Norman Lebrecht on shifting sound worlds
For some time I have felt that film score was the ” new ” classical music . . . or at least music which could help to sustain a regional symphony orchestra in light of dwindling interest in the ” masters ” which have been performed to death over the last century.
It’s possible — there are some wonderful film scores around. But a few seasons ago I attended (the first half of) a concert based on science fiction-themed music. It included lots of John Williams and I forget who else, and R. Strauss (2001) so we thought it had possibilities. But by the half, we were pretty underwhelmed. Fine film (and TV) scores, which serve their media brilliantly, were not holding up on a concert stage. Anyone who has seen Star Wars knows how well the score works with the film, and I daresay that is equally true of many other film scores — I have not heard that many in a concert hall (some may work as standalone pieces).
But it is going to have a dumbing down effect on music listeners — while often very attractive and, in its place, perfect, it is pretty much easy listening without the films that these scores are meant to support. The ultimate crossover.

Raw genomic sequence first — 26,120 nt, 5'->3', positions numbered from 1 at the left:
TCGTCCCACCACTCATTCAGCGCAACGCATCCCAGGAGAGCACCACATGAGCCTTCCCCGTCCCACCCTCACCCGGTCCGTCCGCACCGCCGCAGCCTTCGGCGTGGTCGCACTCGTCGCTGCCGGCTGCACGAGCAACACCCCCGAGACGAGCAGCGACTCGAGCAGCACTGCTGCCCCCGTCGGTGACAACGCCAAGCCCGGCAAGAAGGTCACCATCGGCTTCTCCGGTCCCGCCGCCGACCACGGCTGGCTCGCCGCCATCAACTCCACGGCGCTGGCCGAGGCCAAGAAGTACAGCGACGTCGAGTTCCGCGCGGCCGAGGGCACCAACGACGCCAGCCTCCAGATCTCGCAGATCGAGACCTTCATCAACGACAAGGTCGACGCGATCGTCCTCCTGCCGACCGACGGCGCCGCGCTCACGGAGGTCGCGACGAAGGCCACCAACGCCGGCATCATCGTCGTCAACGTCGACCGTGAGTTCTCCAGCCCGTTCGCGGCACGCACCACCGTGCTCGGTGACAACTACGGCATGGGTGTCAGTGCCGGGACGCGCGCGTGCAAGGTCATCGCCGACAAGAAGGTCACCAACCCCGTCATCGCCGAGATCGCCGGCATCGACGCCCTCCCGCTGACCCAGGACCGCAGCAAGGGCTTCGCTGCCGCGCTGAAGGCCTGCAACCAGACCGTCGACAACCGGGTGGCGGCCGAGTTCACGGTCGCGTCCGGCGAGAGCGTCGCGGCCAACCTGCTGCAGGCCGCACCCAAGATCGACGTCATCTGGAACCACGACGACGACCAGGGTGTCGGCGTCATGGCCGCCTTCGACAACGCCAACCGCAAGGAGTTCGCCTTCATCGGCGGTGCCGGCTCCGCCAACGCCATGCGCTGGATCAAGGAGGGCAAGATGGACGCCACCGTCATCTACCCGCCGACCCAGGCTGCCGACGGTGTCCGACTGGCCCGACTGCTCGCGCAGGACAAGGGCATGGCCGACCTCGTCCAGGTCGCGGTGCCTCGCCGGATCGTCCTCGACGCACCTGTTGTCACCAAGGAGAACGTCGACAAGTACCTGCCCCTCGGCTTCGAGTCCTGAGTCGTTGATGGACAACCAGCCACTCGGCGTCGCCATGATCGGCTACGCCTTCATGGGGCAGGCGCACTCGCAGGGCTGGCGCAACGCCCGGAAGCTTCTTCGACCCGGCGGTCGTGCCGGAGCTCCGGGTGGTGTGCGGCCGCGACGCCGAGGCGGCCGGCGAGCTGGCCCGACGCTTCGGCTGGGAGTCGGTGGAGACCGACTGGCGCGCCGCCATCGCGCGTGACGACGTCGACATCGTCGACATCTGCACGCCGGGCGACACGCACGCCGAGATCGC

Case in point: I think it was here that I saw a link to Nicola Benedetti, a violinist whom I wish would never stop when she is on a concert stage, playing the theme from Schindler’s List. I had seen the film, and recalled that the music was very effective. But I found her performance of this piece — which apparently has also been recorded by Perlman — to be a very slight effort, repetitive, empty and not nearly as powerful as it was when played in synch with the very moving film. So the trend identified in this article is not one I welcome unreservedly.
I don’t see this as an impending sign of the apocalypse. A lot of these film composers are really good, and their film music may not be Beethoven or Wagner but it’s not bad. And if orchestras want to be relevant, they need to be creative in what they program. The only part I’m wary of is if they play to pre-set metronic markings, with headphones, etc., which just seems a bit uninspired.
I recently attended a Dallas Symphony Pops Orchestra presentation of “Casblanca” in this manner. It’s a poor way to see a movie; for whatever reason the dialog audio track was pretty much unintelligible and in this live orchestra situation you become very aware of how much of the movie DOESN’T have music so it’s a bit slim as a concert also.
Exactly right Richard: sustain and bring a different audience. But it would be a problem if it ended up being too prominent.
Author, novelist, broadcaster, cultural commentator.
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